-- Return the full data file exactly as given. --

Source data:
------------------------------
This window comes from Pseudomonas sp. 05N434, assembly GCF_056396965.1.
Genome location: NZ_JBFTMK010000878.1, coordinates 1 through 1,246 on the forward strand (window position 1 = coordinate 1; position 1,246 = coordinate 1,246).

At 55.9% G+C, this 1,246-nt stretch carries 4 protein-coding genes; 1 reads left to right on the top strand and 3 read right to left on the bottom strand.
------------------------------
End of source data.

This window comes from Pseudomonas sp. 05N434, assembly GCF_056396965.1.
Genome location: NZ_JBFTMK010000878.1, coordinates 1 through 1,246 on the forward strand (window position 1 = coordinate 1; position 1,246 = coordinate 1,246).

At 55.9% G+C, this 1,246-nt stretch carries 4 protein-coding genes; 1 reads left to right on the top strand and 3 read right to left on the bottom strand.